As the teams gathered in the hallway at the Northern Sports Centre on Saturday evening, Ruth Hamblin had one request for her coach, Wendall Ewald.
“Coach,” said Hamblin, towering over everyone in the hallway as she had in leading the Houston Christian Wildcats to a second straight provincial basketball championship, “I need a hug.”
Ewald was happy to oblige, then hugged each of the other senior players on the squad. It was a moment to savour, because there may not be another one for a while.
“We might not have a team next year,” Ewald had said quietly a few moments earlier. “It’s one of the problems with being a small school. We only had nine girls in Grade 11 and 12 this year, so we may go from hanging our second straight banner to not even having a team.”
But that’s worry for the next school year.
Saturday night was about an 80-63 win over the host Cedars Christian Eagles in the championship game, the second title game in a row between the northern rivals. Last year’s game saw the Wildcats post a 75-48 win. The win also gave the Wildcats a 26-0 record this season.
Ewald said the Eagles showed some new styles in this year’s final.
“Their pressure defence this year is much improved over last year. They obviously wanted to put pressure on our guards, but it ended up that our guards could handle it.”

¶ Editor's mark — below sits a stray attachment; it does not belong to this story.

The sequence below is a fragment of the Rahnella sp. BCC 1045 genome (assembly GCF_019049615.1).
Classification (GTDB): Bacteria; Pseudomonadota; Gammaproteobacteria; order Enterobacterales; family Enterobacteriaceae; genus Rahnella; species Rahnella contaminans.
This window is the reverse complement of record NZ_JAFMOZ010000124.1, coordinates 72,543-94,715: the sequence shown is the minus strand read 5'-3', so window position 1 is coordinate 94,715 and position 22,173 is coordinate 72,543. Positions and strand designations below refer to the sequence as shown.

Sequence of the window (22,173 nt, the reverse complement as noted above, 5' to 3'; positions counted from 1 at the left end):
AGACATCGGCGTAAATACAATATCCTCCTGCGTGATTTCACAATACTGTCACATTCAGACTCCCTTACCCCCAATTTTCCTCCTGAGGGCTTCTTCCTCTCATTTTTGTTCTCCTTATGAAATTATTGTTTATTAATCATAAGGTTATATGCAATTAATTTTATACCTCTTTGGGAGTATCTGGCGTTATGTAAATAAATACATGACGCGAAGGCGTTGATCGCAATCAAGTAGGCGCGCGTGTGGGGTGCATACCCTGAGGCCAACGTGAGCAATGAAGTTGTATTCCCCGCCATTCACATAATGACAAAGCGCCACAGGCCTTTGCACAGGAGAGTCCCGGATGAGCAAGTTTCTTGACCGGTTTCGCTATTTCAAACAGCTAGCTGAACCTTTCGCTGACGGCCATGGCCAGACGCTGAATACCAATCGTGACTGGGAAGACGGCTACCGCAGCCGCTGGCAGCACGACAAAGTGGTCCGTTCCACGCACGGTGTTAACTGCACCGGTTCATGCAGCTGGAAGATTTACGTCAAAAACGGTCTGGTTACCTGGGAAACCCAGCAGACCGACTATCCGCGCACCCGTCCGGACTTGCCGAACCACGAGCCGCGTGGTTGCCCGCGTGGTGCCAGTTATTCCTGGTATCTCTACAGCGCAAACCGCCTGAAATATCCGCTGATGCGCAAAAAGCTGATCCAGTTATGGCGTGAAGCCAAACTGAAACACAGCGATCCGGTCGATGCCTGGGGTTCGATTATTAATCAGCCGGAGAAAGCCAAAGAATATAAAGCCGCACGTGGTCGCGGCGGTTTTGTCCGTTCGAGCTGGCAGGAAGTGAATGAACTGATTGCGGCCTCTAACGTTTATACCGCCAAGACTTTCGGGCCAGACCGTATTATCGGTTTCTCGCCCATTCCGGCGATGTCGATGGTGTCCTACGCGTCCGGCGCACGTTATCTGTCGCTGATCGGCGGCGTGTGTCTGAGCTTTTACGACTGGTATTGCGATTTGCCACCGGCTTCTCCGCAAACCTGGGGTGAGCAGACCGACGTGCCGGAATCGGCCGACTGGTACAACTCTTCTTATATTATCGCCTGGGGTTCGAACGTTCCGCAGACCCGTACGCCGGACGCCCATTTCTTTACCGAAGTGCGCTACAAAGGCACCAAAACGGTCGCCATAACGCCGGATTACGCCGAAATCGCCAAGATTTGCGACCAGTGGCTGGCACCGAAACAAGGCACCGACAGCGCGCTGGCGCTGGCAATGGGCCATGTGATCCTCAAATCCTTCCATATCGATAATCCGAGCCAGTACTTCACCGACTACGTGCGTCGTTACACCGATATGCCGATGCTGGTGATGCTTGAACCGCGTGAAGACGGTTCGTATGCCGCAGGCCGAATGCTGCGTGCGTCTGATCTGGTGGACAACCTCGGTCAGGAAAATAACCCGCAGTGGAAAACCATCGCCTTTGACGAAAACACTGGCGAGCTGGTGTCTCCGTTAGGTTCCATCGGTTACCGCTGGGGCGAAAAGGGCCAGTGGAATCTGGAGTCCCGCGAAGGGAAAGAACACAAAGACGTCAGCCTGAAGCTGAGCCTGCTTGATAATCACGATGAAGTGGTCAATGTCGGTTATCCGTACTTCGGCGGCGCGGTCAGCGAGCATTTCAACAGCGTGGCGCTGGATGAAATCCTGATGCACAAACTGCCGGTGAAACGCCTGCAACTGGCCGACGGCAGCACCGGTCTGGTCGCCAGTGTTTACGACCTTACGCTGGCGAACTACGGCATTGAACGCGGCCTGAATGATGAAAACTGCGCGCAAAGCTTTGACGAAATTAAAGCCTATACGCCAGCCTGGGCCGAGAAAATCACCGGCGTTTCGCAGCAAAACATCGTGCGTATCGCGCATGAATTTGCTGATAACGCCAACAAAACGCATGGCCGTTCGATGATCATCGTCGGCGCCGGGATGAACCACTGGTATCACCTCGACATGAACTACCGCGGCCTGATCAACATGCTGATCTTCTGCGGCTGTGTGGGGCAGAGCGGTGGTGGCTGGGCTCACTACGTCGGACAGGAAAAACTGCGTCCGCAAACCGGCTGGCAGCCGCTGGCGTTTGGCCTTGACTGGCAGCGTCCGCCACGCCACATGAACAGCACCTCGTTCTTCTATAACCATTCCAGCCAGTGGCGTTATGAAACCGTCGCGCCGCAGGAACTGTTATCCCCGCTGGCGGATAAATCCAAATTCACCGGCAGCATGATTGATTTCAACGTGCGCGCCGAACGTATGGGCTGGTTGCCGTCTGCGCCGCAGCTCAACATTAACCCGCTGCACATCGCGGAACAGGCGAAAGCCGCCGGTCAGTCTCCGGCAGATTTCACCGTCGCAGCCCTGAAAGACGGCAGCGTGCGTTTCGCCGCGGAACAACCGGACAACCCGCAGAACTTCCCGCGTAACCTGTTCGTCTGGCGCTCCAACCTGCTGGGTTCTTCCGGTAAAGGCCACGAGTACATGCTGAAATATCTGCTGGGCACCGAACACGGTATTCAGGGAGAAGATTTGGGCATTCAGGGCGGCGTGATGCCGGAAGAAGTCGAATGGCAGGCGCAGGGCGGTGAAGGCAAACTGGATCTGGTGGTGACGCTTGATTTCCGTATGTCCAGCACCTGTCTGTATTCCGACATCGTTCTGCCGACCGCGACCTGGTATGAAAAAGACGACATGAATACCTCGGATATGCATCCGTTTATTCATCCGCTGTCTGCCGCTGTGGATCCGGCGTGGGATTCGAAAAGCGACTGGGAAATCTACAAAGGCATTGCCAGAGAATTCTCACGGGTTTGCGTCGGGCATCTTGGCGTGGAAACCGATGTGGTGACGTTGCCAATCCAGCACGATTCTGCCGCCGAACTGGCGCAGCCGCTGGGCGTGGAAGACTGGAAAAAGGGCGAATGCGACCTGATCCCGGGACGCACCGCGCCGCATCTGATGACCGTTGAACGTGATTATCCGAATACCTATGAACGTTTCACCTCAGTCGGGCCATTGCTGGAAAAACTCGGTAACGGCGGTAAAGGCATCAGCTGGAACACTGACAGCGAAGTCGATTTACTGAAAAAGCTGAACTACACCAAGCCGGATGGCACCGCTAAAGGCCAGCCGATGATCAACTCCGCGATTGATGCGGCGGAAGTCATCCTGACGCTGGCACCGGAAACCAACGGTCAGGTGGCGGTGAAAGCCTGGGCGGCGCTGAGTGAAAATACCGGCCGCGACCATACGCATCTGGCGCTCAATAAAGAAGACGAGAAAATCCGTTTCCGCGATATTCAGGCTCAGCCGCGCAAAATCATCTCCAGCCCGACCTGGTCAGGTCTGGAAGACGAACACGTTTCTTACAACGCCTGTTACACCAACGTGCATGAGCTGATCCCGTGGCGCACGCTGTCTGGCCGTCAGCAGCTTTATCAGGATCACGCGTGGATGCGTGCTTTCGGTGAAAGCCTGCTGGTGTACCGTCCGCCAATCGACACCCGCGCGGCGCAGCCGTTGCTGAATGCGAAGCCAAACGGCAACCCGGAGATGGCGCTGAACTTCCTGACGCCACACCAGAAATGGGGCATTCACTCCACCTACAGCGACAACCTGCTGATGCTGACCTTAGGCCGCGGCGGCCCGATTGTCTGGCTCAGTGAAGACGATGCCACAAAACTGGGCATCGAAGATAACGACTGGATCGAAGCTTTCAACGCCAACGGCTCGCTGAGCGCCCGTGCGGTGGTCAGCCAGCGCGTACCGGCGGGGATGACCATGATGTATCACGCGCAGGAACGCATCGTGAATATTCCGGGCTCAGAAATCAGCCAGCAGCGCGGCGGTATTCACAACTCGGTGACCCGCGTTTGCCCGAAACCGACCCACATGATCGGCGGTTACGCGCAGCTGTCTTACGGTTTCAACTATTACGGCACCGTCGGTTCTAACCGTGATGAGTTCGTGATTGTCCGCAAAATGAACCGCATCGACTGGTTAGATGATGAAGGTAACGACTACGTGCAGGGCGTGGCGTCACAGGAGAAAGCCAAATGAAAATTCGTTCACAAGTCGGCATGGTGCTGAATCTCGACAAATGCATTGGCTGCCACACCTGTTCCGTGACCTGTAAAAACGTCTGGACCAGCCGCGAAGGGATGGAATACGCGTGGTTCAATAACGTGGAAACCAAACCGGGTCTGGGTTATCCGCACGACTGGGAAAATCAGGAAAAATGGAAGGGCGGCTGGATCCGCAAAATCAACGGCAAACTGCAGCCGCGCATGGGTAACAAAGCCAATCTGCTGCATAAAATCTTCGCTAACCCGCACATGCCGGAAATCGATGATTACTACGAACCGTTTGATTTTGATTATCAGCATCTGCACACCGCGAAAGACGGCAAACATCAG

Cedars coach Al MacDonald agreed the pressure his team put on had worked, but not well enough.
“We found some success pressing, we forced some turnovers, but then we had too many turnovers ourselves. I thought we had more depth than they did, so the pressure would hurt them more. They’re a very fast team, though, and they stayed away from fouls.”
Cedars Christian had a large crowd at the Northern Sports Centre rocking early, as they jumped out to a 6-2 lead, but drives by Kelly Ewald and inside baskets by Hamblin had the Wildcats up 19-10 after the first quarter.
The second quarter saw the Eagles cut a 24-11 Wildcats lead to 24-22 before the Houston went on a 12-point run of its own. That seemed to be the story the rest of the game, as Cedars would cut into the Houston lead, only to see the Wildcats not just recover, but pull ahead a little more.
Both coaches agreed the Cedars press had been designed to limit the influence of Hamblin on the game, but both also said the results showed something important.
“They’re more than Ruth,” MacDonald said. “Their guards handled the pressure, and they made baskets when they needed to.”
Ewald said Hamblin’s presence on the court changed the game.
“Ruth influences so much, even when she doesn’t have the ball. She draws defenders to her, and that leaves opening for the other girls.
“It’s part of being a team. Ruth sacrifices some points for herself to help the team.”
In some of the earlier games on the tournament, Hamblin had sat out long stretches, especially in the second halves. Against Cedars, though, she played until there was just 1:29 left in the fourth quarter.
“That was the game plan, to play Ruth until the end, until we felt safe. I had five girls who could play the whole game if we needed them to.”
MacDonald said his team played hard, but didn’t have enough answers.
“It was a hard, gritty performance. On offence, we found some answers, but we didn’t have enough stops on defence.
“We needed everyone to have their full A-game out there, and it just didn’t happen. It was a real gutsy effort.”